Albert Coertse: Kyne of Blue, Gerard Sekoto: Woman wearing a scarf

On show at Johans Borman Fine Art from 17 September till 15 October 2016.

To view the works exhibited click here

To download (and save) the Masterpiece catalogue click here (It may take a while to load)

Masterpiece? Isn’t that a bit presumptuous? was the standard reaction from most artists we approached to participate in this exhibition – and yes, they are of course all quite correct if our objective was to present all the works on this show as ‘masterpieces’. But, it is not – we have set out to investigate the concept of what is regarded as a masterpiece, how or by whom that is decided and most importantly, what all the creative elements are that need to converge in that magical moment to make the creation of a masterpiece possible.

The very diverse and eclectic selection of artworks assembled for this exhibition also include works by past masters – those artists regarded as the ones who have achieved the status and distinction of having created masterpieces. These works serve as a yardstick to help us gauge how the contemporary works measure up in terms of technical quality, emotional impact and timeless content.

The idea for this exhibition originated from a desire to create a platform where all the wonderfully gifted artists we represent and know can collectively ‘put their best foot forward’. Despite this presumptuous, intimidating and nerve wrecking challenge, the invited artists all stepped up to the plate. They engaged the concept head-on, transcending their individual barriers – whether conceptual, technical or otherwise imagined. The results speak for themselves and carry the trademark qualities of recognized masterpieces – technical excellence, conceptual integrity, authentic content and clear communication. When these elements are fused together by master artists, their creations bring us the timeless pleasure of emotional and cerebral stimulation as well as intellectual and philosophical interaction. The idea of an artist confronted with a sterile, white canvas or piece of formless clay from which to create a work of art that will be able to capture and communicate magical emotions and powerful messages is most intimidating. Apart from pure, raw talent, it demands bravery, commitment and unflinching self-belief to be an artist – something most art lovers take for granted. We should never lose sight of the difficulties artists have to face in order to succeed and should always respect their efforts whether we rate them as masterful or not.

We asked the artists to let us have their thoughts on what the concept of a masterpiece means to them and encouraged them to be as frank and uninhibited as possible. Their responses were insightful and resonated so well with our views that we have selected some extracts below – the full texts are published with the illustrated works in the catalogue.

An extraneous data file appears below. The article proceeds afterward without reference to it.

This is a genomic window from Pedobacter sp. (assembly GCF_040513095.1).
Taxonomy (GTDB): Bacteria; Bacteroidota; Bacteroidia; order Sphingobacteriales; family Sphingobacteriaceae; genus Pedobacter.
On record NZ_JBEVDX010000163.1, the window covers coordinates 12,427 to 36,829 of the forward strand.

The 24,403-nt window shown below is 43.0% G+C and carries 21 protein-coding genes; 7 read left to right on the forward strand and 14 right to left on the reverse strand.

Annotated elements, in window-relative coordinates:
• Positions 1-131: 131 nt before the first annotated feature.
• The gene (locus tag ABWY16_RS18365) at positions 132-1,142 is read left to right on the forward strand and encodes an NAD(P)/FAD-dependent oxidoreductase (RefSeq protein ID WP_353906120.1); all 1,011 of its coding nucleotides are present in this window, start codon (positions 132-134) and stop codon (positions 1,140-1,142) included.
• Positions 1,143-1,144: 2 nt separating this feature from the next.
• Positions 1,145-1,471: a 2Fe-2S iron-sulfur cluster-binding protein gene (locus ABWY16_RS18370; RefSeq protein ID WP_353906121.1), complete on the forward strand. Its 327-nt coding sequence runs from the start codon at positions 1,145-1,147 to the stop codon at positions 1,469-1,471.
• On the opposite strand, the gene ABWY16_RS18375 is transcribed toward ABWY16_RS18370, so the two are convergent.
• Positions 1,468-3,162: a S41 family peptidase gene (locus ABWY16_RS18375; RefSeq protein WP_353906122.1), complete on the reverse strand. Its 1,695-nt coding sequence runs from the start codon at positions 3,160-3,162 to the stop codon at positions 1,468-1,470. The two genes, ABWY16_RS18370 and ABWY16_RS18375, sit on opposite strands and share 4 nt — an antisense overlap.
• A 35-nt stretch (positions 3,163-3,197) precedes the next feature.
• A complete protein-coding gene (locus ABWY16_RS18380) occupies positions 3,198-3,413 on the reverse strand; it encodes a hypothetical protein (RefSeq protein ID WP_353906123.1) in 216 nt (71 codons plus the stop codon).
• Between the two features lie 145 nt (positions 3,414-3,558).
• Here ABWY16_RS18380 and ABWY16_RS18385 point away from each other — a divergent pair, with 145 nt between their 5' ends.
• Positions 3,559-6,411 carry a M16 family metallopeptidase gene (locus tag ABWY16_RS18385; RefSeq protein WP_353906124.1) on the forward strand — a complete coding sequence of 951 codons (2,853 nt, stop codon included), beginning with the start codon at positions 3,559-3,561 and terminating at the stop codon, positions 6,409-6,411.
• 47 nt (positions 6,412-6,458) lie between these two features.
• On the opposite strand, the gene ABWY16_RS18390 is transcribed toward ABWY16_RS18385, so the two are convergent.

My initial reaction to an exhibition titled “masterpiece” was to cringe about the presumptuousness of it. Usually masterpieces are identified in a consensus by experts about artists who are preferably dead. We however live in a disenchanted world in which the notion of a “master” seems amusingly anachronistic. We also live in a cynical age that wised up to the way meaning is constructed by discourses. Powerful galleries, wealthy patrons, market speculation, imposing museums, art-historical constructs, influential critics, to name a few, mould the meaning we attribute to art. - Anton Karstel

The artist makes because he or she must. It is arrogant for an artist to claim masterpiece status for his or her work. Only time will judge. - Marlene von Dürckheim

Those few individuals who become “masterful” at their craft - the “masters” - have learned how to produce the results with minimal effort. They make it look easy because, after decades of toil, it has become easy. In my opinion, a “masterpiece” is an example of this phenomenon. It is a work imbued with genius, yet it seems void of effort. - Alex Emsley

For me the work has to be done with integrity, passion, creativity and exceptional craftsmanship. In order to achieve Masterpiece status the work also has to withstand the test of time and the scrutiny of both peers and experts.- Hennie Meyer

Art is really something that happens in one’s mind, with the painting as the by-product. A painting can be considered a masterpiece when the connection between the idea and the realisation thereof is strong. - Gavin Rain

It is difficult to walk away from a masterpiece unaffected, it stays with you. It takes you away from yourself and your environment. It grabs you. Often you don’t know why. - Hanneke Benadé

There exists a universal, very idealistic need to create a life that resembles a masterpiece, with harmony, balance, pattern, shape and texture. - Alet Swarts

In all our differences a golden thread runs through us all that enables the recognition of something sublime or of a higher value. A Masterpiece is the ultimate result when craft and meaning meet through medium to recognize the beauty of our flaws. - MJ Lourens

We encourage our fellow art lovers to view, interact and analyse this selection of artworks and formulate their own definition and opinion on the concept and meaning of what a masterpiece is or should be.

Johans Borman
Cape Town
September 2016